This might seem a bit hard to automate until you discover Rhino. Mozilla’s Rhino engine (in Java) and SpiderMonkey (in C) are invaluable for running Javascript either under a shell or embedded in other applications. Putting Rhino’s JAR file into your classpath allows your build to execute Javascript.

If you want to run JSLint over your source, you can do that. If you want to write your own code analysis tool in JS you can do that too.

This is great for unit testing, but with a UI unit testing can only get you so far. If you want to be a bit more thorough you need regression testing. This can be achieved using Selenium. Selenium is a Javascript-based regression testing engine that allows you to trigger DOM events and test assertions against the resulting DOM. Although this engine is browser-based, you can also call it from code, or ANT, using secondary tools like Selenium RC (Remote Control). There’s also a Firefox plugin that allows you (or your QA team) to build up a library of regression tests that can be run automatically on each build.

More…

I’ve tried not to get into too much detail this time. When I get round to it I might write up areas in more detail. Let me know if you’re interested in something particular.


Client-Side Storage in Javascript

Wednesday 14th May, 2008

Thomas Frank published an awesome hack back in January. Somehow I missed it at the time, but the ever-vigilant Simon Willison picked it up yesterday.

The short version is that by serialising a data structure to the window.name property in the browser DOM you can store up to 2MB (much more in some browsers, eg. IE:32MB, Safari:64MB) for the life of that window object, so a single-window session (multiple tabs or windows open on a page at the same time would not have access to the same data).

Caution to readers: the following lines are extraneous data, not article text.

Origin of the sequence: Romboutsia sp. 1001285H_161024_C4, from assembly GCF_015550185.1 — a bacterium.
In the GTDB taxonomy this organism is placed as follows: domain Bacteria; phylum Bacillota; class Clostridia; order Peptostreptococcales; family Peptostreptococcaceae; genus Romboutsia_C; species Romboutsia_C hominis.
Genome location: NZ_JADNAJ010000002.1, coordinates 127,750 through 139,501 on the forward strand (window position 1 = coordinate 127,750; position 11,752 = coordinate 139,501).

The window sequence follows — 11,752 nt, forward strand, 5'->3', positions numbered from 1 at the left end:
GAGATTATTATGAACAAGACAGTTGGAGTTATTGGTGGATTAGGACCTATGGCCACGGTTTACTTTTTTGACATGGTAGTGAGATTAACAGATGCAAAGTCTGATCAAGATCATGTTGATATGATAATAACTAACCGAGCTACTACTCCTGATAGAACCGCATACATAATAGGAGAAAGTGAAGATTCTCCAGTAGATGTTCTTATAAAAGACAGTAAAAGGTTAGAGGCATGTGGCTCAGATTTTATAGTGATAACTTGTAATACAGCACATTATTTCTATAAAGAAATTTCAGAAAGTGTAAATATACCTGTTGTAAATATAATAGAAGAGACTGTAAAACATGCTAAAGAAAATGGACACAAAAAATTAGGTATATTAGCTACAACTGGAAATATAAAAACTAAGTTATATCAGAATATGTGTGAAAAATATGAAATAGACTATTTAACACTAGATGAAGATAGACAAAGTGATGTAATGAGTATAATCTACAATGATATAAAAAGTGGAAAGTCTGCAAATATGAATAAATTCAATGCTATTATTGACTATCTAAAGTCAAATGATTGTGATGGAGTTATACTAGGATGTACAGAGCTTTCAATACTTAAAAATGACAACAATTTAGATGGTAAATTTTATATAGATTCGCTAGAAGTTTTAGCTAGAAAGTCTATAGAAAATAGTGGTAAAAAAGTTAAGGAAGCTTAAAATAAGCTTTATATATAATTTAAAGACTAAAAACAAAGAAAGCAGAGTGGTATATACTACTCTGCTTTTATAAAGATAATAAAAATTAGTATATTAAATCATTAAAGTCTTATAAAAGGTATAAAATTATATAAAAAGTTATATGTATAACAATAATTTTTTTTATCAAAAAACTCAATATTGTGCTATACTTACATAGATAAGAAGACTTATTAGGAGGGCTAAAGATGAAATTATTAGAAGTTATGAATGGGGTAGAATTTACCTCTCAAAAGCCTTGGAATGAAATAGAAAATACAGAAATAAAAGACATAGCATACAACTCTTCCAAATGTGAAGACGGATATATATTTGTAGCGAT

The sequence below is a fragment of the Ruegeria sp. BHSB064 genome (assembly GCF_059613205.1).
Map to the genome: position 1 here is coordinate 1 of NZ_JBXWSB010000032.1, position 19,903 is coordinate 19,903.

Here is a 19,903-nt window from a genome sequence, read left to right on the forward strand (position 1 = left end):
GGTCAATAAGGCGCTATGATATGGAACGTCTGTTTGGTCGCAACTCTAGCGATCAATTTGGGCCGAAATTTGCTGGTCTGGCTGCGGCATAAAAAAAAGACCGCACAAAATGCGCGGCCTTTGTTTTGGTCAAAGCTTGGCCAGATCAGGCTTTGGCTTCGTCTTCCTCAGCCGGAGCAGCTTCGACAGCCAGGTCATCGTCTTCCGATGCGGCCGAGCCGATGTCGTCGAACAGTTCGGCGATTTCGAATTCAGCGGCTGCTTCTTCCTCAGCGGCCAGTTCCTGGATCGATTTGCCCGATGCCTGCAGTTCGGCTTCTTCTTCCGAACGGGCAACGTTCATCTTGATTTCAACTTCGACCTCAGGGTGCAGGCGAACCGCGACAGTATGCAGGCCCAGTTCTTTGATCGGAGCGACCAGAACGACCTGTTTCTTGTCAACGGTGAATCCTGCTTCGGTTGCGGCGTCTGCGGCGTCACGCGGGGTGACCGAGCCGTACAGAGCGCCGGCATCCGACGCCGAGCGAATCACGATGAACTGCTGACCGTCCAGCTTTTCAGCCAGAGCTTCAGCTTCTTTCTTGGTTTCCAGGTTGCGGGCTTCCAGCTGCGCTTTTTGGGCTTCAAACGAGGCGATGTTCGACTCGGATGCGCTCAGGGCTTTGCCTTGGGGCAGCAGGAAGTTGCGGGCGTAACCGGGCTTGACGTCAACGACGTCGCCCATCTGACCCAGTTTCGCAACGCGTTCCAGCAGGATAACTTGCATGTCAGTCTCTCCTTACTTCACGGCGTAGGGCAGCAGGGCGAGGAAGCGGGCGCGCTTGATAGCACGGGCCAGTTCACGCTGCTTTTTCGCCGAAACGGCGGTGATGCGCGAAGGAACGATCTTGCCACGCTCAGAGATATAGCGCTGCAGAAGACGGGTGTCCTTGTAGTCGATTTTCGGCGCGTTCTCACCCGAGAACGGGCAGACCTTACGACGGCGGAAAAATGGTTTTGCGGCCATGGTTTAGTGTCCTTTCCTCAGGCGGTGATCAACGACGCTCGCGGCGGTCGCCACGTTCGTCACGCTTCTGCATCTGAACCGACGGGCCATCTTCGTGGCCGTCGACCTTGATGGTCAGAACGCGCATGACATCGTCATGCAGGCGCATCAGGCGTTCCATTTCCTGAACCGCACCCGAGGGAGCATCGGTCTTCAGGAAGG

Besides from begging the question of what browser developers have been smoking, this isn’t a revolution… The HTML 5 working draft features structured client-side storage so this was already on its way via a more formal route. There are also other methods in place to accomplish similar things, for example Dojo uses the Flash plugin where available to achieve client-side storage.

That said, I’d be surprised if this method didn’t sneak its way into a few codebases here and there due to it’s simplicity, broad browser support, and immediacy… and once Javascript developers become more accustomed to the concept of client-side storage we may well see a flurry of new techniques built on client-side storage.


Processing ported to Javascript

Friday 9th May, 2008

One of my favourite chronic overachievers John Resig has ported one of my favourite programs, Processing, to one of my favourite environments, Javascript, using the Canvas tag.

From first appearances it seems like performance is good. Well done John.


Javascript JVM

Wednesday 30th April, 2008

It’s amazing what programming gymnastics can be achieved when someone sets their mind to it. JQuery‘s John Resig reports on Orto, which is a JVM written in Javascript that accomplishes multithreading in a single thread using yields.